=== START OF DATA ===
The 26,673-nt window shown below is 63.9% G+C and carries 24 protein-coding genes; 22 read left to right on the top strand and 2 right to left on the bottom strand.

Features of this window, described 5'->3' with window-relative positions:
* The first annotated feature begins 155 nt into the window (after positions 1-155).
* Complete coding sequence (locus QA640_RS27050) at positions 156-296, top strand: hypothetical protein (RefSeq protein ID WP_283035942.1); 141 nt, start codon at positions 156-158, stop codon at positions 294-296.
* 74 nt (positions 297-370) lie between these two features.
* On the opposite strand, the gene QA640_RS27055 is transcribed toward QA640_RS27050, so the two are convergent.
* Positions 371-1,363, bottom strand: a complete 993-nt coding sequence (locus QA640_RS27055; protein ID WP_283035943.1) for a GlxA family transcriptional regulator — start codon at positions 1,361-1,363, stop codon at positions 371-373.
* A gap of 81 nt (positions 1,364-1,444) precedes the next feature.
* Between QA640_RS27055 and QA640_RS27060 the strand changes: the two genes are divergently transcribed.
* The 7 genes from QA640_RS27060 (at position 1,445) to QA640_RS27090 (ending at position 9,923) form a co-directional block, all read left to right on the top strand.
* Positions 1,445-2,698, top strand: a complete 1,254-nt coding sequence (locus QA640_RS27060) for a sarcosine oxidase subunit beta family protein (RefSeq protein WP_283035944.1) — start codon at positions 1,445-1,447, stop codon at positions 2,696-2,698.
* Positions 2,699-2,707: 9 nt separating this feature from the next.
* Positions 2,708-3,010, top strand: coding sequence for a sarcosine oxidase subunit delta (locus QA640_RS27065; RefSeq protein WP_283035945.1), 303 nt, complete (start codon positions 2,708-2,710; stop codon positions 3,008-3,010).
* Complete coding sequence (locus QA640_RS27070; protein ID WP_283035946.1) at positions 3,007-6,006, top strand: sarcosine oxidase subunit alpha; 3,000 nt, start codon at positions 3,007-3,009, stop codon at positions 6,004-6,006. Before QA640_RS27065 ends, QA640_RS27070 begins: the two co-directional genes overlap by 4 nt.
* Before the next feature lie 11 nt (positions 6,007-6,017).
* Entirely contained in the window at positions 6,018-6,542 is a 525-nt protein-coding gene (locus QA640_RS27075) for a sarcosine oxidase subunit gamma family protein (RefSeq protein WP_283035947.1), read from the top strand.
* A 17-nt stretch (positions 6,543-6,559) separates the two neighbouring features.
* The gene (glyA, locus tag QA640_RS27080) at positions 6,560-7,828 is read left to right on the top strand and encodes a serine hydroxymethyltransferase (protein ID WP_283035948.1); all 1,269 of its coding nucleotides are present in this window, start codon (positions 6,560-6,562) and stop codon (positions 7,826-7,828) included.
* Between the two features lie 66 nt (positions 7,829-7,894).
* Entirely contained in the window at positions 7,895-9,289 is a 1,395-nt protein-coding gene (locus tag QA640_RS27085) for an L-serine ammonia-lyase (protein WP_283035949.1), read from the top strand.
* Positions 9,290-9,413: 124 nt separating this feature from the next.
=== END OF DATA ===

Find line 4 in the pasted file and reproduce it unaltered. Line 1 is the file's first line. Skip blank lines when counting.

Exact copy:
* Complete coding sequence (locus QA640_RS27050) at positions 156-296, top strand: hypothetical protein (RefSeq protein ID WP_283035942.1); 141 nt, start codon at positions 156-158, stop codon at positions 294-296.